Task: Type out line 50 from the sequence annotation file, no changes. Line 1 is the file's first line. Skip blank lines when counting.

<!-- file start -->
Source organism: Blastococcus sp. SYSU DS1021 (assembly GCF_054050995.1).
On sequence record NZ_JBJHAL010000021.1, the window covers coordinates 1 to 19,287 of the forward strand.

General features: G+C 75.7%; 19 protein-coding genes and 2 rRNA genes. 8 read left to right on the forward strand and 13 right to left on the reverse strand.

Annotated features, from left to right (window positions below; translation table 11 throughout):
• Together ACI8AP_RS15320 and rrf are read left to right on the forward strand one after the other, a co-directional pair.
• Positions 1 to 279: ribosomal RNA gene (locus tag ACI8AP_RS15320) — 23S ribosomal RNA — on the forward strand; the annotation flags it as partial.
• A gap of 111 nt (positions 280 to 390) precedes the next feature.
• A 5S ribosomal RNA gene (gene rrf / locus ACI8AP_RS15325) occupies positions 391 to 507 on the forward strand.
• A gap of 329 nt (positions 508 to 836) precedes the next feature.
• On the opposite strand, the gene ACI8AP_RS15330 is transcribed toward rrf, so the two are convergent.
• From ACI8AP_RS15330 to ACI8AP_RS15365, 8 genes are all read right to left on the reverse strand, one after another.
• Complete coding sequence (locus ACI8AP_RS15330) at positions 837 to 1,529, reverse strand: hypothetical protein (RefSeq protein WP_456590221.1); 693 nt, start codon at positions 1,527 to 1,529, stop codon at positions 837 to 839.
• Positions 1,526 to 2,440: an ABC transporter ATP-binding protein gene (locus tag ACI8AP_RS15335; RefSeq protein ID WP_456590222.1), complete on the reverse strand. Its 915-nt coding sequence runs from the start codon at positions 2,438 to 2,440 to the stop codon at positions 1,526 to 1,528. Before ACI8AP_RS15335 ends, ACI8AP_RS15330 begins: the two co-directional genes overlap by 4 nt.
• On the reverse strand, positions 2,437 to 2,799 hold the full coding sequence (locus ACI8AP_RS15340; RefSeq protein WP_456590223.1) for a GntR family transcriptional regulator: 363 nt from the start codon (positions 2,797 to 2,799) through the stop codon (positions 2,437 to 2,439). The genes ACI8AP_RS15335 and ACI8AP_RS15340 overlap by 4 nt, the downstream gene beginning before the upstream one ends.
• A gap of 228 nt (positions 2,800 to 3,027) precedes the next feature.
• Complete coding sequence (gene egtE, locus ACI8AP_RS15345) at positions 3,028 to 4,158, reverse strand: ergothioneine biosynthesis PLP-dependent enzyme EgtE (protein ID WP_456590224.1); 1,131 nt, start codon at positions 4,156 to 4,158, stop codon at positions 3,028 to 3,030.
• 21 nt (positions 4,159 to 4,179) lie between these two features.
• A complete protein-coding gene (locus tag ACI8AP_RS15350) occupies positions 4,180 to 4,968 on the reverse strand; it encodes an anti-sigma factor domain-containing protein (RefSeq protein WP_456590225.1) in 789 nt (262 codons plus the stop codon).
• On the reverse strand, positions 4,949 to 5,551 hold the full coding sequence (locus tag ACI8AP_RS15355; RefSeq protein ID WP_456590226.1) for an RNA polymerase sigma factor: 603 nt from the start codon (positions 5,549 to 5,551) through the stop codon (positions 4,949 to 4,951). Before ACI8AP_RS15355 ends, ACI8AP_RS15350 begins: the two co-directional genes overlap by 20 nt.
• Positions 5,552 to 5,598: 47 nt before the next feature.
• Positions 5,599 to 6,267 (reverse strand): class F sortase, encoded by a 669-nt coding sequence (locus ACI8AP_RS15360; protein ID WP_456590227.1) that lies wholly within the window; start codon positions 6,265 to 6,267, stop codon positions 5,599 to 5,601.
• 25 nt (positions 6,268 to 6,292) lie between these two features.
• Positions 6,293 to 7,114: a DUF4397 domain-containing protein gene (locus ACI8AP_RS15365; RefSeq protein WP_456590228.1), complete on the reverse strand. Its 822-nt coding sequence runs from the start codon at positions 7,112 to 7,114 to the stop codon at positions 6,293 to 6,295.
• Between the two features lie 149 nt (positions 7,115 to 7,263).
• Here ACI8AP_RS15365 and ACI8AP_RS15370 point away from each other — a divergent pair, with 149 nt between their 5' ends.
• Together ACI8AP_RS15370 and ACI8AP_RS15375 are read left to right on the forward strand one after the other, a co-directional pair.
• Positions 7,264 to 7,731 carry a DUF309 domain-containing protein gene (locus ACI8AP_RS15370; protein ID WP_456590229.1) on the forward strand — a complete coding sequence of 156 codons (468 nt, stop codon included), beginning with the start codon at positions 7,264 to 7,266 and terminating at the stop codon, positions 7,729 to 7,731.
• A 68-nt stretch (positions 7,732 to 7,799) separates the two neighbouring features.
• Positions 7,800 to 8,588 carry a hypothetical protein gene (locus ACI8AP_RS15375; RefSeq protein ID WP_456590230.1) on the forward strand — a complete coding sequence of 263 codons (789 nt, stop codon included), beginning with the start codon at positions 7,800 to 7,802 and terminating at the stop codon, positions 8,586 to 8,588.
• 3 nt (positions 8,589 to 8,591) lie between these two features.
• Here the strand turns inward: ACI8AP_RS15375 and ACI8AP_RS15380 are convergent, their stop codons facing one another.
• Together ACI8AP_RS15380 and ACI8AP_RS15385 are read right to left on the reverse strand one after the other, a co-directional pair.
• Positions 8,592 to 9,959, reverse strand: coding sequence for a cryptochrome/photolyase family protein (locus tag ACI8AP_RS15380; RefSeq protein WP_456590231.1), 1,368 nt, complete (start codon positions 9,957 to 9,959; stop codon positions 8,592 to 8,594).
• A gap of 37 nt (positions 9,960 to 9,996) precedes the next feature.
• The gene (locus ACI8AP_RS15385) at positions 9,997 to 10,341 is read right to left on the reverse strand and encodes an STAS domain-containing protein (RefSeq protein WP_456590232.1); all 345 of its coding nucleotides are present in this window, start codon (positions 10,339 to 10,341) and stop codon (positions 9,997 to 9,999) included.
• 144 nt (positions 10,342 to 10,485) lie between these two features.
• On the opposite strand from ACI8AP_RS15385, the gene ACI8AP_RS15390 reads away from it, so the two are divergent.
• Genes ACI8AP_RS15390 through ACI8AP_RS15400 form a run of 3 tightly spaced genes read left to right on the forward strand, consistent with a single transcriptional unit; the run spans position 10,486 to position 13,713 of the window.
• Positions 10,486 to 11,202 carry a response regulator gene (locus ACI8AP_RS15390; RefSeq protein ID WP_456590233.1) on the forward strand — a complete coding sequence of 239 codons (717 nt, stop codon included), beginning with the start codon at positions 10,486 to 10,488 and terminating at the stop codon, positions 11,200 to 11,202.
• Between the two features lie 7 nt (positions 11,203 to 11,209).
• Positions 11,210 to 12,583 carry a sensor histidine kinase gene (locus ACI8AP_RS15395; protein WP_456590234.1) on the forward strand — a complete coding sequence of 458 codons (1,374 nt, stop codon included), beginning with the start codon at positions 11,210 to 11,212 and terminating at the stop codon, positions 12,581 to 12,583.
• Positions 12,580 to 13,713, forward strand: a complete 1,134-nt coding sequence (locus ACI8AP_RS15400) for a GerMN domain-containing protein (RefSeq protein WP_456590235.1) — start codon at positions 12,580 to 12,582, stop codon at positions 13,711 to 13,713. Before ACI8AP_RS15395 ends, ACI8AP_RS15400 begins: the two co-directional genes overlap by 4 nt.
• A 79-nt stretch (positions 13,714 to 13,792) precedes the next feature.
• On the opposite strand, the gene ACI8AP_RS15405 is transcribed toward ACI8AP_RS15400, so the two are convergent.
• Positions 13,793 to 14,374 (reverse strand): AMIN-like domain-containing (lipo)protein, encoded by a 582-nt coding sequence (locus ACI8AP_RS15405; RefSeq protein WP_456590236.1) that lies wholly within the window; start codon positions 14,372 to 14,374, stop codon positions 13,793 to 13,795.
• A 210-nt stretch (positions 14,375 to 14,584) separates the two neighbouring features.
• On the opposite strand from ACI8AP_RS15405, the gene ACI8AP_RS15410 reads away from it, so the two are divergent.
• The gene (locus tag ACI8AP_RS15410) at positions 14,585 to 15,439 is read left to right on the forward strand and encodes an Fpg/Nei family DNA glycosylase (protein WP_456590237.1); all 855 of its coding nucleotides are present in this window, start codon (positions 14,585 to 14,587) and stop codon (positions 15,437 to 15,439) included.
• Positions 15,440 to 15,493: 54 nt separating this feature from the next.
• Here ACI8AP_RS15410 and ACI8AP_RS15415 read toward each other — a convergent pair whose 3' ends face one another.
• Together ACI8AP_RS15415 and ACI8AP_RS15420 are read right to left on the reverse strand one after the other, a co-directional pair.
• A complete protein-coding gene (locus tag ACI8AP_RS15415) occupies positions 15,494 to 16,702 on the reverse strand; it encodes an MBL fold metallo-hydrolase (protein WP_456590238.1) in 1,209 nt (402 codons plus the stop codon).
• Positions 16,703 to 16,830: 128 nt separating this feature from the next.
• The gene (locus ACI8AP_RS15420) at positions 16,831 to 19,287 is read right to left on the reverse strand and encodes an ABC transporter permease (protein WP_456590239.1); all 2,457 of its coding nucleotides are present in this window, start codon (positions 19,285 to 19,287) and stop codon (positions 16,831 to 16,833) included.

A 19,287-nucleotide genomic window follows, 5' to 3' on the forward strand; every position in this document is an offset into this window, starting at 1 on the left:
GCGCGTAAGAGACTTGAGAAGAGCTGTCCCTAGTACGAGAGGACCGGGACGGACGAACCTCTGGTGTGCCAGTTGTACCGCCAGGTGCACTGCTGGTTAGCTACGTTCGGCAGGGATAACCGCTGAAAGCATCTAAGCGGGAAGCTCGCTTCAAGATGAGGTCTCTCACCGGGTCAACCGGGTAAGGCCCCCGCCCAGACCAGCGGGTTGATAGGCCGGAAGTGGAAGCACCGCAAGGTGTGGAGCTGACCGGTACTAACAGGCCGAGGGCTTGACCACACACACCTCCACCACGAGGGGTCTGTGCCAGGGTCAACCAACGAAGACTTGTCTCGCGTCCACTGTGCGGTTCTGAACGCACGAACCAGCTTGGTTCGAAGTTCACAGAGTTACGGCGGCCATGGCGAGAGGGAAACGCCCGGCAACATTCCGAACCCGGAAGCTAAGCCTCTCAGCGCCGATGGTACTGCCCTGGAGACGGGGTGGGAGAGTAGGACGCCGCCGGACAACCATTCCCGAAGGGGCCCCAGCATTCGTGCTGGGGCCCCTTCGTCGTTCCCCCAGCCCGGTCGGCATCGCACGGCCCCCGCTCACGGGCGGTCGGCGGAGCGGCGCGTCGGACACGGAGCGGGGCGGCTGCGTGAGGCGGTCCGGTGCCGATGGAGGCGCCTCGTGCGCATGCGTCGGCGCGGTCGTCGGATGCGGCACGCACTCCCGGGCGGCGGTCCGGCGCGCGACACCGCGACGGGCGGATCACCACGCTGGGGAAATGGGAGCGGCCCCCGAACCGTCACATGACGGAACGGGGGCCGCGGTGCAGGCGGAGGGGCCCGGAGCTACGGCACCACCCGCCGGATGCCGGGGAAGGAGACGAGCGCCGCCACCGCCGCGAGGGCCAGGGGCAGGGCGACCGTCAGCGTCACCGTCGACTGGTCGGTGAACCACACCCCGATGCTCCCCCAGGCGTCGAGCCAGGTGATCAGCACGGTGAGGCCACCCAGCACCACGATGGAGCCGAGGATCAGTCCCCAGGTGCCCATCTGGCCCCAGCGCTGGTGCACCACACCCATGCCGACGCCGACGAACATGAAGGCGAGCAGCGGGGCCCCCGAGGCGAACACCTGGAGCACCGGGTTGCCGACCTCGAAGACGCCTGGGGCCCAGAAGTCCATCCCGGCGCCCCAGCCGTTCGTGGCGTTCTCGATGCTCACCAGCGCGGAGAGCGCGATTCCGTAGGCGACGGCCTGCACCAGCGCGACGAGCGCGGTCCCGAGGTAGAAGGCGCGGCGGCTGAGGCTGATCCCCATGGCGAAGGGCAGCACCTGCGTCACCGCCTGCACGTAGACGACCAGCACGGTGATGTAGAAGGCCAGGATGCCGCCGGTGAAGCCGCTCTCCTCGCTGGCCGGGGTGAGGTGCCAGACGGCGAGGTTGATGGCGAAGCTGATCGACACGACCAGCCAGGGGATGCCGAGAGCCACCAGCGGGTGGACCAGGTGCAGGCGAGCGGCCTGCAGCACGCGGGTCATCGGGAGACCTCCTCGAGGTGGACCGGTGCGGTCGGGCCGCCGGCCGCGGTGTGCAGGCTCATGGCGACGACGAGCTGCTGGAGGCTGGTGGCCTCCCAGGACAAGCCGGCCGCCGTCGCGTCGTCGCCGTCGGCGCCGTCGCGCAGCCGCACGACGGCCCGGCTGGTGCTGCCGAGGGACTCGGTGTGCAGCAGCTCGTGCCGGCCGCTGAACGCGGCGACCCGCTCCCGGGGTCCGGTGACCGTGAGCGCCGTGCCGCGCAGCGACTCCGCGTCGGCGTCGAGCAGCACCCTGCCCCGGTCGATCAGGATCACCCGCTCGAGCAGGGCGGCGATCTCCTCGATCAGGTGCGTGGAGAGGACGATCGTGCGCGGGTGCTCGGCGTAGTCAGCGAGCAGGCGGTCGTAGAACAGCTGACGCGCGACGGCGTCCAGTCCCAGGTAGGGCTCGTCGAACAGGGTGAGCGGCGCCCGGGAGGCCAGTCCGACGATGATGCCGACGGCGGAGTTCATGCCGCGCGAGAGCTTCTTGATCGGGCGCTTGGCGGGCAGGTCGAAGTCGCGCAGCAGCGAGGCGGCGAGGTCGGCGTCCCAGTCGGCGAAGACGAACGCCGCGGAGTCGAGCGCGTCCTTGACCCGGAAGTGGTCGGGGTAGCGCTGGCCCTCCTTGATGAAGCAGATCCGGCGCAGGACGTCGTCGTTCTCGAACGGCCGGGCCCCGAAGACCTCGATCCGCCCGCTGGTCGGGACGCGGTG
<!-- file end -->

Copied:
• Here ACI8AP_RS15410 and ACI8AP_RS15415 read toward each other — a convergent pair whose 3' ends face one another.